James Acaster review: A witty and acerbic night of comedy
Hit UK comedian James Acaster is the master of deprecation (self and otherwise) bordering on cruelty, but his skill keeps the audience on side for the duration of his cuttingly funny set.
James Acaster bounds across the stage in the exact same jacket he dons in the promo material for his show “Cold Lasagne Hate Myself 1999”, and also shades, but not, I think, the same shades. They’re shades nonetheless, providing a shield for the next hour of personal catastrophes, traumas, disasters et. al in which he spills his guts. I get it. You do kind of want a barrier between you and the windows to your soul as you’re making jokes out of the very worst moments of your life.
Acaster is performing 10 sold-out shows in Auckland, a crazy amount, but also not surprising that if it would happen to anyone, it’s Acaster: a straight white male comedian with a wheelhouse of Netflix comedy specials, shelves of awards and a lanky physicality which makes any joke he tells immediately funnier when punctured with a well-timed body lean.
And it helps that he is really very funny. After hearing he flopped during Thursday night’s Best Foods Comedy Gala, I came in tense. And my teeth didn’t unclench till about three minutes into the set, when he started getting into the groove: and by the groove, I mean started getting into the material in which he mines the misfortunes of his dating life. It feels particularly spoilery in this case to extend any further on this, and also he was really very rude to the whole audience about putting any of it on social media and I feel if I do say anything about it I may get a call from his agent, or his enforcer, or him.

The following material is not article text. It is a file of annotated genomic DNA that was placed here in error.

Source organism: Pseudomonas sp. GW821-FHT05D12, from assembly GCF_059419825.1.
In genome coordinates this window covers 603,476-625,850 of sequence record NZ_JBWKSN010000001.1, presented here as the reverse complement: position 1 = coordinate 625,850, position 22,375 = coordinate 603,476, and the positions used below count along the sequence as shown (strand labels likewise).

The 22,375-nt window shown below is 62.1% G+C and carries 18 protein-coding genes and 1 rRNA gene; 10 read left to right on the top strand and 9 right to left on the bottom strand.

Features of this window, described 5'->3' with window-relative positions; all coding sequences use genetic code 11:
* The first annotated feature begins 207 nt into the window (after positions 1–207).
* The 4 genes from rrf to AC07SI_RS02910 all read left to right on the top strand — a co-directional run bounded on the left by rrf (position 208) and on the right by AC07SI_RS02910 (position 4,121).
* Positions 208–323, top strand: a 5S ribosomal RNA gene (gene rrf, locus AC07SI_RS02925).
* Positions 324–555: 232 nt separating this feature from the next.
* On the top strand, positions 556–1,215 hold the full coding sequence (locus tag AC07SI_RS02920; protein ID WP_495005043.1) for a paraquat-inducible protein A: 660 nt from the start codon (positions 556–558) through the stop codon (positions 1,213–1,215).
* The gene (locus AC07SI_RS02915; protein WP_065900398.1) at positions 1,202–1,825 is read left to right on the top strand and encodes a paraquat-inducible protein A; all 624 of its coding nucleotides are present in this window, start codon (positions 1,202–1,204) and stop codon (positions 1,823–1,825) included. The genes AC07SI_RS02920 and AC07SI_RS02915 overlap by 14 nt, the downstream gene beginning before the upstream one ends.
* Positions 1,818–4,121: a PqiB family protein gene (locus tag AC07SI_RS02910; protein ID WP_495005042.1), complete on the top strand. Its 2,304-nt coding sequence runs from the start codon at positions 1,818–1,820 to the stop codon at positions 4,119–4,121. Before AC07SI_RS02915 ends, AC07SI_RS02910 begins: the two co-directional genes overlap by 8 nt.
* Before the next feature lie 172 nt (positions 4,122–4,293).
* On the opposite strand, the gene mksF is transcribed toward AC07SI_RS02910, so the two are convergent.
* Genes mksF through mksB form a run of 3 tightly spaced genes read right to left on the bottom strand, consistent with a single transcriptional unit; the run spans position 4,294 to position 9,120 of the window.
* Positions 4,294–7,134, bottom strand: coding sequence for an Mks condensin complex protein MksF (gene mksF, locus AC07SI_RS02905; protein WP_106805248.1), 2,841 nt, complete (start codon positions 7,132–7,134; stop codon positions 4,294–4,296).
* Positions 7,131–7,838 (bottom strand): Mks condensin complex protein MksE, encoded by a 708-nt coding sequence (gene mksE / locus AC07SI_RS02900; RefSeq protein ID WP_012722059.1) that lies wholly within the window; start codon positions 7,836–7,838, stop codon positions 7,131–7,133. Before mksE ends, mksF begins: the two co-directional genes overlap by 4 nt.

Some of the biggest laughs of the night come when he self-interrupts himself to roundly insult audience members in the front row and come after the New Zealand nation as a whole, and then pausing to laugh at his own observational brilliance. I’ve got to give it to James: he really tapped into the New Zealand psyche, in that we all kind of hate ourselves and love nothing more than a well-pointed barb at what huge piles of shit we are. I say that with almost utmost sincerity, because, again, it was all really very funny.
Every word of Acaster’s routine is deliberate and mulled over; it’s polished in a way you would expect of any well-established comedian. But he executes it all with such timing, a bona fide master of the very-important-pause, that we the audience feel he’s very much here, in the moment, not just running lines.
Long story short: if you’ve got a ticket to one of Acaster’s 10 sold-out shows, you can go with my reassurance you’ll have a pretty good night.